Scientists have discovered that we can make rats forget or remember something by turning a switch on and off. This is not really unusual. In fact, to Aristotle, this would not be surprising. He believed that people were bodies and souls together. Four hundred years ago, Descartes disagreed. He thought that people were souls stuck inside bodies. Since remembering is something bodies do, souls have nothing to do with memory. Memories can be described in a mechanical way. A philosophical examination of memory shows that this is not true: Descartes was wrong.

The experiment allowed the researchers to prevent rats from moving new memories into long-term memory. It also allowed them to mechanically move the memories (with a computer) rather than using natural methods. Since human brains and rats brains use similar methods of remembering, scientists believe that eventually we will be able to help people remember better with mechanical aids. It would be very surprising if this were not true.

All of this does not show that memories are merely mechanical (as Descartes claimed). Memories are all about something or other. Your memory of yesterday’s dinner is about the dinner. All memories are about things. Nothing mechanical is about something because it is mechanical. Consider a series of bars on the ground that spell out I WAS HERE. The message is about something. But the bars do not form a message because they are bars. They form a message because of their arrangement. Like the researchers, we might be able to move the bars from one place to another mechanically, but that does not mean we can create a message mechanically. So this story does not show that memories are mechanical. Furthermore, we have a good philosophical reason to believe that no memories are mechanical. That means that Aristotle was right (again) and Descartes was wrong.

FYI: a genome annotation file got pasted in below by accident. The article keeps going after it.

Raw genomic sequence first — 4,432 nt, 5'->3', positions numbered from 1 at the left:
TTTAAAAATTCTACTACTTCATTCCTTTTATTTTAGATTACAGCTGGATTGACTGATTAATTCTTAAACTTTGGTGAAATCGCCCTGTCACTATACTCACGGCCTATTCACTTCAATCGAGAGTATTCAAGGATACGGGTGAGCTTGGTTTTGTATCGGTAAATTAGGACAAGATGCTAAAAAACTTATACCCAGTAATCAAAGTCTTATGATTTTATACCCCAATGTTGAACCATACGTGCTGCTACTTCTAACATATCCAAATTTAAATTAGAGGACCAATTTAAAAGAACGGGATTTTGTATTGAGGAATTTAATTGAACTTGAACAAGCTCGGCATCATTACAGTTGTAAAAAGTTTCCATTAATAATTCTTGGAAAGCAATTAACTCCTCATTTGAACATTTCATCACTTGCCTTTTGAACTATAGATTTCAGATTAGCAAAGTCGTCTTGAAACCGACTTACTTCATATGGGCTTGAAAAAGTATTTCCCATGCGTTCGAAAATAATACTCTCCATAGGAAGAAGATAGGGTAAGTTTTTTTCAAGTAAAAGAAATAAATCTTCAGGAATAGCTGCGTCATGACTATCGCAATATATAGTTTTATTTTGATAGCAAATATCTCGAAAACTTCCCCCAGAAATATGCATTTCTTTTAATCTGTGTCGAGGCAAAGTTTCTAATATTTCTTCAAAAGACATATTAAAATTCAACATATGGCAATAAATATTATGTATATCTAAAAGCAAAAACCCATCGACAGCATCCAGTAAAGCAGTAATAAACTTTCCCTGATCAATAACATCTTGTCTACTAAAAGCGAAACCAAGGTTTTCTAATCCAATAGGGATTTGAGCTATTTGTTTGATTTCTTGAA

What does that mean for us? It means that Aristotle may be right. Maybe we do have souls. This scientific evidence does not prove anything different. If we have souls, perhaps it is worthwhile to ask whether they are eternal (as Aristotle believed).

Tags: Greek Philosophy
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